I heard somebody tell a story about a man who was too pious to shave himself on Sunday, and yet he was pretty keen during the other six days trying, in his business, to 'shave' other people. I hope you are not among that sort.

If you want to adorn this doctrine, there must be the beauties of a happy, consistent character and life, otherwise it goes for nothing.

I do not ask the adornment of education, nor the polish of culture, so-called; neither do I ask a sanctimonious attitude; I only claim from you professors of the blessing the beauties of grace in your personal character and conduct. The endorsement of the lip by the life is only equalled by the discount to the teaching caused by some inconsistent action or unfaithfulness in the teacher or professor. An angry word, even a flash of the eye, has been known to take the point off some well-given talk or testimony. A lack of kindly consideration, which looks like selfish indulgence, is not easily atoned for, even by illuminating speeches. As one has said, 'The words ever go to the level of the life -- up or down'.

Talking about Holiness has small effect unless it is to be seen in your disposition, in your ordinary life, in your loving consideration for other people, or in your patient endurance of injury, real or imaginary. Without that your profession of Holiness is mere talk without adorning.

3. You must also adorn the doctrine by your zeal for God and souls. Holiness means the possession of the Christ-spirit, the passion for saving others, with reasonable efforts to secure what you seek.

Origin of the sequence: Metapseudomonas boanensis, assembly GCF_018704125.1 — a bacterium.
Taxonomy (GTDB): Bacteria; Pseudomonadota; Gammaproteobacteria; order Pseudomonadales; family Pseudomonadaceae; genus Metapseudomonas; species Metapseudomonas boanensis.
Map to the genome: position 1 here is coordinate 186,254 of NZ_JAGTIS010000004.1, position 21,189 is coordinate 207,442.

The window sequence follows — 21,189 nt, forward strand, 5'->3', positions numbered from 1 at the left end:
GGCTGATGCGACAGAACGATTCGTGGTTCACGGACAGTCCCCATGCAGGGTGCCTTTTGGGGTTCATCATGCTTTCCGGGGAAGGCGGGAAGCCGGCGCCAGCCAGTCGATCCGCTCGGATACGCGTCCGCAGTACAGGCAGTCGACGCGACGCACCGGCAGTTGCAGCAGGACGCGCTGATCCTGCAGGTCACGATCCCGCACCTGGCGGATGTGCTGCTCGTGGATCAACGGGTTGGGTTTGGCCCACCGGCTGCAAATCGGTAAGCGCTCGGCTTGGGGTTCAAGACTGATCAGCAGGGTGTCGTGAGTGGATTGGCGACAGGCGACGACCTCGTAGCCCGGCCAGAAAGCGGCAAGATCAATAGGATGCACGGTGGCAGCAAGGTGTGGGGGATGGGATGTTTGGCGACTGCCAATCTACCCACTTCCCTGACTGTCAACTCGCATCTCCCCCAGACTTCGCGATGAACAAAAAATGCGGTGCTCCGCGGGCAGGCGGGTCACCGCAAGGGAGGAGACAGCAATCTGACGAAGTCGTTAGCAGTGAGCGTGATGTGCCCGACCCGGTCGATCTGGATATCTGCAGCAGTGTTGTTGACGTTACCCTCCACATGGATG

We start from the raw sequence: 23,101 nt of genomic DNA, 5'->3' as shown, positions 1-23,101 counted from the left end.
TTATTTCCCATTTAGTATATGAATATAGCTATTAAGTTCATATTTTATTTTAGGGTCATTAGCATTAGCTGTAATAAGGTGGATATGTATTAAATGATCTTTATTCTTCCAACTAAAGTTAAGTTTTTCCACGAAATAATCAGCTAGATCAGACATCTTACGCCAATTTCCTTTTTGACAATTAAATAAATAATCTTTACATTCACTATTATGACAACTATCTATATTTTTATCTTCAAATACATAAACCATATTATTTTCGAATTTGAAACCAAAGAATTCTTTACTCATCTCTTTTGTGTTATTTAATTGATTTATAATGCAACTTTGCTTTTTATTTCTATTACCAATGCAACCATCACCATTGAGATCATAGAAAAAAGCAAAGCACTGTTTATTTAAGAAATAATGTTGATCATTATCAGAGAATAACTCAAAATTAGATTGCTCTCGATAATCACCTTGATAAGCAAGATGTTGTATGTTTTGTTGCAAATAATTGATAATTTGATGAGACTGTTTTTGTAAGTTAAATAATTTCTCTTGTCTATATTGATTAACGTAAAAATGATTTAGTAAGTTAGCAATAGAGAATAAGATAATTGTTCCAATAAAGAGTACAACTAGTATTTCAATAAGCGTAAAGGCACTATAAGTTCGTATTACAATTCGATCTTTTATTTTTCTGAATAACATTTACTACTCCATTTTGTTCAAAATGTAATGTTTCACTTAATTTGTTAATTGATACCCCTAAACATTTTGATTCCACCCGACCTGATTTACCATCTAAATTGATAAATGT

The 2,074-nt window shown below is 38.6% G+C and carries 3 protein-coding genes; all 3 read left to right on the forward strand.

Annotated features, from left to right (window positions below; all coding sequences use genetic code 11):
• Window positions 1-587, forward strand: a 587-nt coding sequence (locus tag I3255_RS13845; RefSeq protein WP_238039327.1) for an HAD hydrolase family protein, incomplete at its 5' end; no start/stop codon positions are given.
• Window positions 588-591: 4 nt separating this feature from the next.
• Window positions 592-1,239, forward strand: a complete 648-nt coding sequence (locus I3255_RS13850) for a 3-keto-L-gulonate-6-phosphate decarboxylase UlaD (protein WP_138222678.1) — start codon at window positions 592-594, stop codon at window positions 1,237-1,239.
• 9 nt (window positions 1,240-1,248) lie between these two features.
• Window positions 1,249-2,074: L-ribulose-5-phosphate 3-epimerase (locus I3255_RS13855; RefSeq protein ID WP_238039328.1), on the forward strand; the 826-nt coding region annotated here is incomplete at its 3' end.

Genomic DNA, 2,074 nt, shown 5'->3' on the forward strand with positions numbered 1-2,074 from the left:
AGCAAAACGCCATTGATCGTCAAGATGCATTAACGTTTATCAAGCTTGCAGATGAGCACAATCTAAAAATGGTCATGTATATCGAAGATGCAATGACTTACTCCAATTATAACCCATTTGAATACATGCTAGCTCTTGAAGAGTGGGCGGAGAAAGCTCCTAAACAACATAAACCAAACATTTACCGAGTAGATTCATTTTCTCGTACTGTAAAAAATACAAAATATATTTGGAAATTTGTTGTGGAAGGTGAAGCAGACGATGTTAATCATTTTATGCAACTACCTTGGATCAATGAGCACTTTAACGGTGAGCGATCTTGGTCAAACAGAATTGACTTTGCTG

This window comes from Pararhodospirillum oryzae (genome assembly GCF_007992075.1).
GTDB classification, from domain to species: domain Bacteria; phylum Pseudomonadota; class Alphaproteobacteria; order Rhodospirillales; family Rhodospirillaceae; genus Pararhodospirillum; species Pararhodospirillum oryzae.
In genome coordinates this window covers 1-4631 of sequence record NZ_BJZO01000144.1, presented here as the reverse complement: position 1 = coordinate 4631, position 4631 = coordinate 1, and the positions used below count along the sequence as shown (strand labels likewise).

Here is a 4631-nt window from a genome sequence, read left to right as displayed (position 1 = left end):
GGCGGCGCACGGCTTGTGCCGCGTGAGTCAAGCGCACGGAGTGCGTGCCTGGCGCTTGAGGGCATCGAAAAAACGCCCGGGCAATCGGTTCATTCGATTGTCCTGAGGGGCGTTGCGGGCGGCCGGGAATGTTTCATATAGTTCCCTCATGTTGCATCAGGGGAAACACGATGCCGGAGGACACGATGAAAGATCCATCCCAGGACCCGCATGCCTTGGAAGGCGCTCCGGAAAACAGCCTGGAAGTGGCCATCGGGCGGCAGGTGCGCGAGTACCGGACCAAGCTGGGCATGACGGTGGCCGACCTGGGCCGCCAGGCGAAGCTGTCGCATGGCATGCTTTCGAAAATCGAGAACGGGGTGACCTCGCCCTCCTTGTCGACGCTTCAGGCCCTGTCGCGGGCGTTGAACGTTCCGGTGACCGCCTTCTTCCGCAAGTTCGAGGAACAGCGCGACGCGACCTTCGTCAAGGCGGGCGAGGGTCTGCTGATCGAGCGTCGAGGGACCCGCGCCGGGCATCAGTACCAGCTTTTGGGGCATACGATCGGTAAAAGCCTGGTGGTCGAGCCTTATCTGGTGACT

When God sanctifies your soul He makes a great inward light; the purpose is not to be your own selfish enjoyment, but that you may be better qualified as a minister of blessing and Salvation to the poor dark souls around you. The love of souls is an essential feature of inward Holiness, and if this is exhibited in practical effort you will adorn your profession and compel people to believe in your doctrine.

There is just one other word of importance in that verse, 'that they may adorn the doctrine of God our Saviour'. I mean the word, 'Saviour'. I am so glad that is there to meet those who say, 'Ah! you talk about adornments, but I am distressed because I see so many things about me that disfigure and discredit the doctrine'. You feel that you need a power which can give deliverance from the worldly spirit, the light and frivolous disposition, bad tempers, resentments, and other selfish and sinful things which hold you more or less in bondage; but in that beautiful word, 'Saviour', you have a pledge, a guarantee that it can be made all right, for He is able to deliver you and save you fully.